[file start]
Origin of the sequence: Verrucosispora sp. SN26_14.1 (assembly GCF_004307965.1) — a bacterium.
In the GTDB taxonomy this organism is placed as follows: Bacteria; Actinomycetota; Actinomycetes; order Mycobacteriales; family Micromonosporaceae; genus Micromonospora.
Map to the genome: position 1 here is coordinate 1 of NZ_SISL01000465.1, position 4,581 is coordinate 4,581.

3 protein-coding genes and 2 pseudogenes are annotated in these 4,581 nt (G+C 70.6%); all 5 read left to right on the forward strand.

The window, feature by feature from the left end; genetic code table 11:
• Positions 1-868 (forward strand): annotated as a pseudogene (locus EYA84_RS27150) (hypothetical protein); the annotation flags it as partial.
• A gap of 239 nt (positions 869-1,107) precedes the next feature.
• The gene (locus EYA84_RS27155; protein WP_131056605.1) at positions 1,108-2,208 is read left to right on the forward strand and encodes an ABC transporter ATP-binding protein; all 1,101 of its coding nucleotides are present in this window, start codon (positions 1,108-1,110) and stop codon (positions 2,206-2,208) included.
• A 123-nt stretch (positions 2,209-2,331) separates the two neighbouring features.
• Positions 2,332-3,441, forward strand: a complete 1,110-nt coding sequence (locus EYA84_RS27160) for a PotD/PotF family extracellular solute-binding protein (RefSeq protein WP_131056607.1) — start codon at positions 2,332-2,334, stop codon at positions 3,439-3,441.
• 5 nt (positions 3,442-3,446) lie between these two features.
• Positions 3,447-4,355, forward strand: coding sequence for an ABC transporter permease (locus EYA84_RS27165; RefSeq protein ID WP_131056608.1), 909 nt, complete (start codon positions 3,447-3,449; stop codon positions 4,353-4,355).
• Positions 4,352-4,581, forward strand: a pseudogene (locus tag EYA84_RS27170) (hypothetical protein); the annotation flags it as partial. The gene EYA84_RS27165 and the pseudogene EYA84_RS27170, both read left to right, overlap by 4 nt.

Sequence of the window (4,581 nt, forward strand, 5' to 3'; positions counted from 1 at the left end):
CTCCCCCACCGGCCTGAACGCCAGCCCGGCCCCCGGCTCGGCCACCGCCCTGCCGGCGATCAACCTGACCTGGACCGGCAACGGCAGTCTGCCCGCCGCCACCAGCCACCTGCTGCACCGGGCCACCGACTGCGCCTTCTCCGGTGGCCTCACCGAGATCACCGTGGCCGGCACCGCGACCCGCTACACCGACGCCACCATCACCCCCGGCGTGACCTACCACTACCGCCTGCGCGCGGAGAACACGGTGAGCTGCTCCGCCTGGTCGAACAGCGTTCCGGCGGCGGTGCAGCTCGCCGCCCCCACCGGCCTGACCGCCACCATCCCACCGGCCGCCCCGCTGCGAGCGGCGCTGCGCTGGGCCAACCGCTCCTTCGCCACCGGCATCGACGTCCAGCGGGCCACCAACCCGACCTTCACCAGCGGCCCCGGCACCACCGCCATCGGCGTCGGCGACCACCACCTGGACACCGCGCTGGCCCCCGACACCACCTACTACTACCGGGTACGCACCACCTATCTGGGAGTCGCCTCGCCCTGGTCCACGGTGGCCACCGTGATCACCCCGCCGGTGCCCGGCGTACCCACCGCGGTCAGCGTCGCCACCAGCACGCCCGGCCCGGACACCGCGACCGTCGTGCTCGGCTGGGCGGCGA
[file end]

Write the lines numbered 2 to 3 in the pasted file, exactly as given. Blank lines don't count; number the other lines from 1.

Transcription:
In the GTDB taxonomy this organism is placed as follows: Bacteria; Actinomycetota; Actinomycetes; order Mycobacteriales; family Micromonosporaceae; genus Micromonospora.
Map to the genome: position 1 here is coordinate 1 of NZ_SISL01000465.1, position 4,581 is coordinate 4,581.